North Home continues celebrating Aboriginal Australian artists—and the beauty and diversity of their traditions, skills and crafts—with their new sleepwear collection, which launches today. Made up of just three pieces, the range is lush, textured and sublime. Each piece is carefully bush-dyed by Anindilyakwa women living in the remote Groote Eylandt Archipelago—an island in the Gulf of Carpentaria, about 391 miles from Darwin. The process is one full of rich history and creativity.
Each 100% silk item (a robe, cami and shorts) is made in Australia and will be unique, thanks to the dying process. First the Anindilyakwa women go into the bush to collect a selection of roots, leaves, bark and berries native to Groote—choosing the right ones is thanks to generations and millennia worth of knowledge and tradition. The women then head back to the community, where all the ingredients are boiled in a big drum on an open fire. Each silk piece is wrapped around found objects (from leaves to branches and more) in order to create intricate designs and patterns. The pieces are boiled in the dye for around an hour, and take on the colors and shapes crafted by the artists, inspired and formed by the land.
The company (which is working toward becoming entirely not-for-profit, ideally by the end of this year) channels all profits from sales directly back into the organization in order to continue relationships with indigenous art centers and communities, contributing to their financial gain.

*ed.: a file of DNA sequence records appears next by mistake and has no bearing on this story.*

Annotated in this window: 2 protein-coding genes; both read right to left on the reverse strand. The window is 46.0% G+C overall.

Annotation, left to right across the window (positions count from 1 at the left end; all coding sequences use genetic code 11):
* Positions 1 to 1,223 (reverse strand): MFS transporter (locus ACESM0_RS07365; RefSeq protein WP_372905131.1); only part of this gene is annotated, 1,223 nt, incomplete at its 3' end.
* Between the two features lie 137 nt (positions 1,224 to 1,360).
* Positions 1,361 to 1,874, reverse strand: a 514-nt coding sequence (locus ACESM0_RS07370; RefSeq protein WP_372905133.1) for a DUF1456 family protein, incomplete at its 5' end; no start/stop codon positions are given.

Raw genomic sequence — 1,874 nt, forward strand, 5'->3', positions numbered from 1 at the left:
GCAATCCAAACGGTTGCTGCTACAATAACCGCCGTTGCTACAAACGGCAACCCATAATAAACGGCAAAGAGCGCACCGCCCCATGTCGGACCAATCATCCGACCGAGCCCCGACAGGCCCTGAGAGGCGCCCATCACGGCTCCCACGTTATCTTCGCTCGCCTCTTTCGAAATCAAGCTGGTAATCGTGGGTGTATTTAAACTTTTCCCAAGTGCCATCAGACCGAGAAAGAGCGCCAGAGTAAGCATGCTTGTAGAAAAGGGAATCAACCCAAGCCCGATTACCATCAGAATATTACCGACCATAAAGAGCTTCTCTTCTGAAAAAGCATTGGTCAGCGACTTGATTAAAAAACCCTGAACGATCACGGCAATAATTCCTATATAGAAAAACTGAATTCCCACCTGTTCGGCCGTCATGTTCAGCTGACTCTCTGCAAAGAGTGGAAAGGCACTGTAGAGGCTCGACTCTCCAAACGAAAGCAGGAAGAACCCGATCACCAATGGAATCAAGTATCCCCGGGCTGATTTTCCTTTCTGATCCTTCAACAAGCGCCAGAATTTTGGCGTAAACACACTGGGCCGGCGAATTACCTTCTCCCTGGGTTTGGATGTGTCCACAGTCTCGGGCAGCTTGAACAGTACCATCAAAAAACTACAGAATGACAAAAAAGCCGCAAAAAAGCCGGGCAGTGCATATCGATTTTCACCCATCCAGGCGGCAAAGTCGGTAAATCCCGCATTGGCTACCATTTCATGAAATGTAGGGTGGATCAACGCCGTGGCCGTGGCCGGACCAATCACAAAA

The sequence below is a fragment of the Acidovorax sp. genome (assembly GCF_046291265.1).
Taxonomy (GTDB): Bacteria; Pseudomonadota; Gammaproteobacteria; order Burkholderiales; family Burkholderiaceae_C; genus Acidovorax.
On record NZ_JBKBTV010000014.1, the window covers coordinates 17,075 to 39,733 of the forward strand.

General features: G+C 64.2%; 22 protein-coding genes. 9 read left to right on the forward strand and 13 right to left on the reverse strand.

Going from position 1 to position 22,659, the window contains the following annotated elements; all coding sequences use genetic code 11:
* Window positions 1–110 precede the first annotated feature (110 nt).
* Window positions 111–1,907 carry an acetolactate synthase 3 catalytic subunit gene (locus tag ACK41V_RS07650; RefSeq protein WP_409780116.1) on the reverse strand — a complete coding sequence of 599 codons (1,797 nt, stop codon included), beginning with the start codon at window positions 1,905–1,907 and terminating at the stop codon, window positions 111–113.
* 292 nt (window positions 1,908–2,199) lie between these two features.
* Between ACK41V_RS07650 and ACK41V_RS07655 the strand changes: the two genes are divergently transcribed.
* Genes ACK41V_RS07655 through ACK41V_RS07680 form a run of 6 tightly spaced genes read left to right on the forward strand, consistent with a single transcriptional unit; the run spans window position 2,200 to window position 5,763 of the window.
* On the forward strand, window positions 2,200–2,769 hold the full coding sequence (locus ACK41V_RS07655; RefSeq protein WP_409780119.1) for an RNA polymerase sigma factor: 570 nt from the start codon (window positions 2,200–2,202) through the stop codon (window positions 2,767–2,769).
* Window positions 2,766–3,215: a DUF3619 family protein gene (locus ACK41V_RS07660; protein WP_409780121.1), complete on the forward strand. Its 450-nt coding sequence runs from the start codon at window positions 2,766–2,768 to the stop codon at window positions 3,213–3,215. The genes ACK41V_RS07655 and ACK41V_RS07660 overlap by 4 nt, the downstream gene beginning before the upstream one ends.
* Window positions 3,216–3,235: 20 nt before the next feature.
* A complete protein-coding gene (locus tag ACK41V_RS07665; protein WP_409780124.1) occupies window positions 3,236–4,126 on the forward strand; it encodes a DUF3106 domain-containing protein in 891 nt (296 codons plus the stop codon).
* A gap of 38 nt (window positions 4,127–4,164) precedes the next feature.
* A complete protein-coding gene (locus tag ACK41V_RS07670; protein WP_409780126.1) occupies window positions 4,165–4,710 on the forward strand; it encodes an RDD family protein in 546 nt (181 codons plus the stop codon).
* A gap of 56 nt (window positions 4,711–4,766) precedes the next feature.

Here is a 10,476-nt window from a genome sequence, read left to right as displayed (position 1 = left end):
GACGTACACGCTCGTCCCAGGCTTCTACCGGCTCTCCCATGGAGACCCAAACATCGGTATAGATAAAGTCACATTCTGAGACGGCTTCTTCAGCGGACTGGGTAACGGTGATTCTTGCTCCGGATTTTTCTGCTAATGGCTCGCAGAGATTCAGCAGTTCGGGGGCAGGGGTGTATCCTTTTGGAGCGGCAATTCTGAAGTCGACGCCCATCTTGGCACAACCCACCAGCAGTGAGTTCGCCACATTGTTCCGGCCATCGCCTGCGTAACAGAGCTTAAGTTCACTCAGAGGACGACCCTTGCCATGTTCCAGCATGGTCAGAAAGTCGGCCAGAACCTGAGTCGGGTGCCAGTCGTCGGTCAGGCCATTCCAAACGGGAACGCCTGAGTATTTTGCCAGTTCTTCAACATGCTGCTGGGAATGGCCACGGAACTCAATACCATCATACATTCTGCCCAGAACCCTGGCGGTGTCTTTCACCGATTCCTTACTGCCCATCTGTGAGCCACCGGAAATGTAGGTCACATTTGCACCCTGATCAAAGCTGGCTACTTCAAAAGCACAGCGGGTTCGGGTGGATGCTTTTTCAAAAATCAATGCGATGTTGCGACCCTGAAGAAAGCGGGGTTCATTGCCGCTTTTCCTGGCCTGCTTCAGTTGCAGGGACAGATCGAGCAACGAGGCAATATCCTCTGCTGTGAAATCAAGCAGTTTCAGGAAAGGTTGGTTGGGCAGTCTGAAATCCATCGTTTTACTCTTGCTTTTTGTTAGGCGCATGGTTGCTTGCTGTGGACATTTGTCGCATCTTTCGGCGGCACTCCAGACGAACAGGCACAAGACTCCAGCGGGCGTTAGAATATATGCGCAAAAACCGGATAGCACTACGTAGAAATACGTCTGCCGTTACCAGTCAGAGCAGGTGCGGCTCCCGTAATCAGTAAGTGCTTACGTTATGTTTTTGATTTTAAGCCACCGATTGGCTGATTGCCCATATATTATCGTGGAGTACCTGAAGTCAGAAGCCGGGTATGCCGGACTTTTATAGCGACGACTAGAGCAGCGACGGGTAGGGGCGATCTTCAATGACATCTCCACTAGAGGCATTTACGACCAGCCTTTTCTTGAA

Specifically working with people in the northern parts of Australia, North Home ensures that those benefiting from sales are those making the goods, living in remote communities. While, of course, offering lovely high-quality homewares and apparel to customers, the company’s main goal is to preserve tradition, pride and dignity among Aboriginal Australian artists—fairly and ethically.
North Home CEO and founder Crystal Thomas says the collection is made to dream in—a probability considering the long history, personal process and sheer beauty of the resulting pieces.
Images courtesy of North Home